fist of the right hand seemingly overlies the fingers joined to the
thumb on the left hand. In pictorials of Hōryū-ji in Japan the right
hand is superimposed on the left. Certain figures of Amitābha, Japan are
seen using this mudra before the 9th century.
Reproduction of the Amitābhastatue of Phật Tích Temple, Hanoi,
demonstrating the dhyāna mudrā The dhyāna mudrā (“meditation mudra”) is the gesture of meditation, of the concentration of the Good Law and
the sangha. The two hands are placed on the lap, left hand on right with
fingers fully stretched (four fingers resting on each other and the
thumbs facing upwards towards one another diagonally), palms facing
upwards; in this manner, the hands and fingers form the shape of a
triangle, which is symbolic of the spiritual fire or the Three Jewels.
This mudra is used in representations of Gautama Buddha and Amitābha.
Sometimes the dhyāna mudrā is used in certain representations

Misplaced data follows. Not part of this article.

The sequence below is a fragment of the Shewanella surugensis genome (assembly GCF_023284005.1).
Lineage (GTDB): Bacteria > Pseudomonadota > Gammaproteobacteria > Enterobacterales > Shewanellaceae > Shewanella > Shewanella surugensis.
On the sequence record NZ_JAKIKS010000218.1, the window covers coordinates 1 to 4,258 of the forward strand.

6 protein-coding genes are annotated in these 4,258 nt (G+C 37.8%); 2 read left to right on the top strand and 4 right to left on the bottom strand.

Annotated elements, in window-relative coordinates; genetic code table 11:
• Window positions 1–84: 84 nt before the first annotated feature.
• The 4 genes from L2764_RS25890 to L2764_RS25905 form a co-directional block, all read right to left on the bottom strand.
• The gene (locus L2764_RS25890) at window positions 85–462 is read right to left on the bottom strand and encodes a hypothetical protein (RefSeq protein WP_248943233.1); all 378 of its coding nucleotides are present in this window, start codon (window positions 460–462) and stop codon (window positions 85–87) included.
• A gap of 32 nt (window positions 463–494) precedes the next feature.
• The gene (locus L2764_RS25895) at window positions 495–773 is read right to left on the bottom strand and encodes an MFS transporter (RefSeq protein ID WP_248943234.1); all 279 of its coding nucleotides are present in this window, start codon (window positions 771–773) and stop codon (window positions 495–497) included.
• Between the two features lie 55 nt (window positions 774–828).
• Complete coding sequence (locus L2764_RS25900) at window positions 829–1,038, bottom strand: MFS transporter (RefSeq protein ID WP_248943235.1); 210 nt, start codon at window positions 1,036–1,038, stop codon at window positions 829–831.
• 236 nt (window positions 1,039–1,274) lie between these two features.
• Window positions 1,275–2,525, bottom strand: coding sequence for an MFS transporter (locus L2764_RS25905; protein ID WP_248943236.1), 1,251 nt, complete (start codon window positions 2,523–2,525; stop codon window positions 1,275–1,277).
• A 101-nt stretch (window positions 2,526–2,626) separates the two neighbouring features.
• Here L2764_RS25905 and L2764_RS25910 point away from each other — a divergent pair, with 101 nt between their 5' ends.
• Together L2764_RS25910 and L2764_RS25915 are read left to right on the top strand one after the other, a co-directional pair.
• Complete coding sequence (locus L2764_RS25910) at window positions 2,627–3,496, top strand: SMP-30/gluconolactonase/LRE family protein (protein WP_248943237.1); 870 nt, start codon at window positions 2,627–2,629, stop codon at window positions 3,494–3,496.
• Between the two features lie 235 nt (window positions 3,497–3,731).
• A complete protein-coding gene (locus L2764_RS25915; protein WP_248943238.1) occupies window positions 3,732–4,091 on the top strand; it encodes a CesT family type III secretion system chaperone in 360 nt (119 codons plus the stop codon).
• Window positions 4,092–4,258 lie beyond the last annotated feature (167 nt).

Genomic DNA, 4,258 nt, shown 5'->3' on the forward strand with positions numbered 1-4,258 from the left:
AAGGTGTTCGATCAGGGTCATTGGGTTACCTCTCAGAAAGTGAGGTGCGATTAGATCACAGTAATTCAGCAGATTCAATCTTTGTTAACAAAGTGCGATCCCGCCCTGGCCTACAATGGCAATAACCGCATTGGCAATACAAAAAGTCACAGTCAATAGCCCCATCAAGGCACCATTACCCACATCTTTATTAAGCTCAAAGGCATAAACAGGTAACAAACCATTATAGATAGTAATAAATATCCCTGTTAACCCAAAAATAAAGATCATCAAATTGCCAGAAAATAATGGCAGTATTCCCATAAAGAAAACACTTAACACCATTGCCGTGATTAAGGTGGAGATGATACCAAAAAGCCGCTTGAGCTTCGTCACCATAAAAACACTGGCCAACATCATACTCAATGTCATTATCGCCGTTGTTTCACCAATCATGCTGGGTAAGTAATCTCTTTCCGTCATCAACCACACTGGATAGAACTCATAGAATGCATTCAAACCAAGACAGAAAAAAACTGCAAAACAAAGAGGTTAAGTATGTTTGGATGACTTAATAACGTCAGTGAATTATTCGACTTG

of Bhaiṣajyaguru as the “Medicine Buddha”, with a medicine bowl placed
on the hands. It originated in India most likely in Gandhāra and in
China during the Northern Wei. It is heavily used in Southeast Asia
in Theravada Buddhism; however, the thumbs are placed against the palms.
Dhyāna mudrā is also known as “samādhi mudrā” or “yoga
mudrā”, Chinese: 禅定印; pinyin: [Chán]dìng yìn; Japanese
pronunciation: jōin, jōkai jōin.
Hands of Amitābha statue at Kōtoku-in, Kamakura, demonstrating mida no
jōin, a variation of the Dhyāna_Mudrā The mida no jōin (弥陀定印) is the
Japanese name of a variation of the dhyāna mudra, where the index
fingers are brought together with the thumbs. This was predominately
used in Japan in an effort to distinguish Amitābha (hence “mida” from
Amida) from the Vairocana Buddha, and was rarely used elsewhere.
The Varadamudrā “generosity gesture” signifies
offering, welcome, charity, giving, compassion and sincerity. It is
nearly always shown made with the left hand by a revered figure devoted
to human salvation from greed, anger and delusion. It can be made with
the arm crooked and the palm offered slightly turned up or in the case
of the arm facing down the palm presented with the fingers upright or
slightly bent. The Varada mudrā is rarely seen without another mudra
used by the right hand, typically abhaya mudrā. It is often confused
with vitarka mudrā, which it closely resembles. In China and Japan